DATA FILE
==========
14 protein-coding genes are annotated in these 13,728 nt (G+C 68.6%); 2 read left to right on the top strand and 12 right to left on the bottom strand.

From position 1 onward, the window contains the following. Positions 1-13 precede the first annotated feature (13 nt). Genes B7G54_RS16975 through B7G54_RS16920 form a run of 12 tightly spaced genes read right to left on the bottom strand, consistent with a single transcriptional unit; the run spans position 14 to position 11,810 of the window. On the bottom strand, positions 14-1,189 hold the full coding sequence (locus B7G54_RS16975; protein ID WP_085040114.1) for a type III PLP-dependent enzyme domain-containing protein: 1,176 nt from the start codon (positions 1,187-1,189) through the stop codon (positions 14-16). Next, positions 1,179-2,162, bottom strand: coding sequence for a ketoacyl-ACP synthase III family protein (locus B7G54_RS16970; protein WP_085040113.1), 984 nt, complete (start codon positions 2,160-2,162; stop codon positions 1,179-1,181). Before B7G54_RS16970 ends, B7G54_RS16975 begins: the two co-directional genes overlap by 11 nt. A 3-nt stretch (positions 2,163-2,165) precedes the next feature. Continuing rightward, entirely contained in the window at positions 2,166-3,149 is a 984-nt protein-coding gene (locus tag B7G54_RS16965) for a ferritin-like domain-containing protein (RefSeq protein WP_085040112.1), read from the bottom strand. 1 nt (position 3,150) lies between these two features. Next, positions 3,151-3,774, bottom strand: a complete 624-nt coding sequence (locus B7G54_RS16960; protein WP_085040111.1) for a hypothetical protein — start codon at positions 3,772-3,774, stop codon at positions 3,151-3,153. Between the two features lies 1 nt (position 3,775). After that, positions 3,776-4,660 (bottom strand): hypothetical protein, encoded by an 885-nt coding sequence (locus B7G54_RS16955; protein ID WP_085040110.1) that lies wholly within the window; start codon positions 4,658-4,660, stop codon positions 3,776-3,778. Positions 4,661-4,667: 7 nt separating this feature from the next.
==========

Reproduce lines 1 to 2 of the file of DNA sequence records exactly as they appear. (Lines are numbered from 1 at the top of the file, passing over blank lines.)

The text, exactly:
14 protein-coding genes are annotated in these 13,728 nt (G+C 68.6%); 2 read left to right on the top strand and 12 right to left on the bottom strand.

From position 1 onward, the window contains the following. Positions 1-13 precede the first annotated feature (13 nt). Genes B7G54_RS16975 through B7G54_RS16920 form a run of 12 tightly spaced genes read right to left on the bottom strand, consistent with a single transcriptional unit; the run spans position 14 to position 11,810 of the window. On the bottom strand, positions 14-1,189 hold the full coding sequence (locus B7G54_RS16975; protein ID WP_085040114.1) for a type III PLP-dependent enzyme domain-containing protein: 1,176 nt from the start codon (positions 1,187-1,189) through the stop codon (positions 14-16). Next, positions 1,179-2,162, bottom strand: coding sequence for a ketoacyl-ACP synthase III family protein (locus B7G54_RS16970; protein WP_085040113.1), 984 nt, complete (start codon positions 2,160-2,162; stop codon positions 1,179-1,181). Before B7G54_RS16970 ends, B7G54_RS16975 begins: the two co-directional genes overlap by 11 nt. A 3-nt stretch (positions 2,163-2,165) precedes the next feature. Continuing rightward, entirely contained in the window at positions 2,166-3,149 is a 984-nt protein-coding gene (locus tag B7G54_RS16965) for a ferritin-like domain-containing protein (RefSeq protein WP_085040112.1), read from the bottom strand. 1 nt (position 3,150) lies between these two features. Next, positions 3,151-3,774, bottom strand: a complete 624-nt coding sequence (locus B7G54_RS16960; protein WP_085040111.1) for a hypothetical protein — start codon at positions 3,772-3,774, stop codon at positions 3,151-3,153. Between the two features lies 1 nt (position 3,775). After that, positions 3,776-4,660 (bottom strand): hypothetical protein, encoded by an 885-nt coding sequence (locus B7G54_RS16955; protein ID WP_085040110.1) that lies wholly within the window; start codon positions 4,658-4,660, stop codon positions 3,776-3,778. Positions 4,661-4,667: 7 nt separating this feature from the next.